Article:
Agreed, I don't think he was trying for pseudo-intellectual writing. But the fact that he was largely self-taught tends to shine through. He didn't have a mentor to teach him that writing simply doesn't diminish the importance of the subject.
That said, plenty of his ideas could stand an honest critique.
It's like a game of scrabble played by alphazero against alphazero.
If you read the surrounding context, it's just his architectural insights lifted into a general, universal abstract principle
The precession of simulacra, indeed
12 Galaxies guiltied to a Zegnatronic rocket society
Give my regards to Frank
I had the pleasure of meeting Vytas SunSpiral a few years ago. For anyone who is interested in how tensegrity is being applied in modern robotics, here are a few links:
Worth noting: Kenneth Snelson wrote a letter in 1990 claiming he invented/discovered "tensegrity" and Bucky had taken credit for it.
https://en.wikipedia.org/wiki/Needle_Tower outside of the Hirshhorn.
Buckminster Fuller stole the idea from his student. When the student asked why he never game him credit...
"Bucky's warm and uplifting letter arrived about six months after I first showed him my small sculpture. In that it was dated three days before Christmas, I suppose he was in a festive, generous, mood. A year later, January 1951 he published a picture of the structure in Architectural Forum magazine and, surprisingly, I was not mentioned. When I posed the question some years later why he accredited me, as he said, in his public lectures and never in print, he replied, "Ken, old man, you can afford to remain anonymous for a while."
I've been building and playing with Tensegrity models for years. One interesting thing about Tensegrity is that it is unnecessary at human scales. For example, do an image search for "bamboo scaffold". At human scale, bamboo and rope are enough to build pretty amazing structures.
When you want to make large structures then you can use this Tensegrity design principle to full effect. By making self-similar cellular systems you can build larger structures out of fractal arrangements of smaller units (cf. Alexander G. Bell's cellular kites.)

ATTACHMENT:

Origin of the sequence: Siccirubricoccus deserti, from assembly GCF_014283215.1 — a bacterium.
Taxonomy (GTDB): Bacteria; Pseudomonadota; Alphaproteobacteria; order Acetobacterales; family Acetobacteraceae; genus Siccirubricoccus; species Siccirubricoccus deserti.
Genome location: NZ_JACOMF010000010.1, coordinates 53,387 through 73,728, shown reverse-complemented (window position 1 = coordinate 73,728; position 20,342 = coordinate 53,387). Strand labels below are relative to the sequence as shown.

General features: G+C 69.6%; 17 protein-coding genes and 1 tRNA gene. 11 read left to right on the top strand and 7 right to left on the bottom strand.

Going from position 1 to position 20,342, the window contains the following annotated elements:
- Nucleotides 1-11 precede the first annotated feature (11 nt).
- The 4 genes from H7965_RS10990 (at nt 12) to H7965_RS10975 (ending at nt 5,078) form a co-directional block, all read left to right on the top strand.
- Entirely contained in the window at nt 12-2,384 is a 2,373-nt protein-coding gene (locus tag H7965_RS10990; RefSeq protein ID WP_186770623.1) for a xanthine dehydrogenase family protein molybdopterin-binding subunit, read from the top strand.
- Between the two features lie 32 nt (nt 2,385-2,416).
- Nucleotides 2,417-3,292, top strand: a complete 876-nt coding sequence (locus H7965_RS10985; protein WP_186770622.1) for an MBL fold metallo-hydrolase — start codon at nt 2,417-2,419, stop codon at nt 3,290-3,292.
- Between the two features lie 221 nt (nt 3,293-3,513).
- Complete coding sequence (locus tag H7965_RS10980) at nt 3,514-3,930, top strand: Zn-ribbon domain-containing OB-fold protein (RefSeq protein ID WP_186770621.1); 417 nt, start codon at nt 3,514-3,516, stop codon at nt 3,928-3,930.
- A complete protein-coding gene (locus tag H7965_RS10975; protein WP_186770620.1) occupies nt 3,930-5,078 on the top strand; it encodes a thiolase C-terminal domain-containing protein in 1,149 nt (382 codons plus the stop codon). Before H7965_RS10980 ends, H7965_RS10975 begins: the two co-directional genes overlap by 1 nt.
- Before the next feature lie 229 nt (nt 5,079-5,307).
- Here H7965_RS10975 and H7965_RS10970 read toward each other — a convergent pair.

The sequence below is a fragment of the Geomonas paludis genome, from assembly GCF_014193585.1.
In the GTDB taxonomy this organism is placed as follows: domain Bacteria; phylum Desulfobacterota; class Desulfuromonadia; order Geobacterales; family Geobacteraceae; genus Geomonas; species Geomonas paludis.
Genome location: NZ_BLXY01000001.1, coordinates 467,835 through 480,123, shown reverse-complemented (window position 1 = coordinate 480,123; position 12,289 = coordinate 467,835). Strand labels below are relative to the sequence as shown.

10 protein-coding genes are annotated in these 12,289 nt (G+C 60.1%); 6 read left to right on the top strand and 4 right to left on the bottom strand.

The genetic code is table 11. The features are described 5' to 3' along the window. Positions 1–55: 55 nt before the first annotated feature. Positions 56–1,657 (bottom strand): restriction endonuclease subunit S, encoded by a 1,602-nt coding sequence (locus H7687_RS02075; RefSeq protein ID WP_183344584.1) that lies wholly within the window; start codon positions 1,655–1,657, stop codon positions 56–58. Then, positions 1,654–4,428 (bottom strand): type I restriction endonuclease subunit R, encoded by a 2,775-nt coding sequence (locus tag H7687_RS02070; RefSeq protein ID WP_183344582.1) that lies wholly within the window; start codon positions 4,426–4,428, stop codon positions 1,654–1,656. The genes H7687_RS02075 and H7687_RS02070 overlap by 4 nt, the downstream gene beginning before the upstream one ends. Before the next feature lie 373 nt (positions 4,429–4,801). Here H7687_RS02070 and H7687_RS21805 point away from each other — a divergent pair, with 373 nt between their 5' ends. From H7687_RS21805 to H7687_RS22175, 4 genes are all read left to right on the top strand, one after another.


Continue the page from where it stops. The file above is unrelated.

These folks make Tensegrity structures. I bought one of their dome kits years ago, used it at several events.
When my eldest was much younger (10-ish, maybe?) he ran across the concept of tensegrity structures somewhere, and after a few small-scale trials with chopsticks, we ended up building a tensegrity tower out of garden canes and twine. For being quite rough-and-ready, it seemed surprisingly stable. Fun times!
Does anyone have a decent markov chain setup that would emit text like this?
Does anyone have a printable version of this with the figures?
I do not. While looking for it on archive.org I found a lecture series by him. Quoting from the description:
> During the last two weeks of January 1975 Buckminster Fuller gave an extraordinary series of lectures concerning his entire life's work. These thinking out loud lectures span 42 hours and examine in depth all of Fuller's major inventions and discoveries from the 1927 Dymaxion house, car and bathroom, through the Wichita House, geodesic domes, and tensegrity structures, as well as the contents of Synergetics.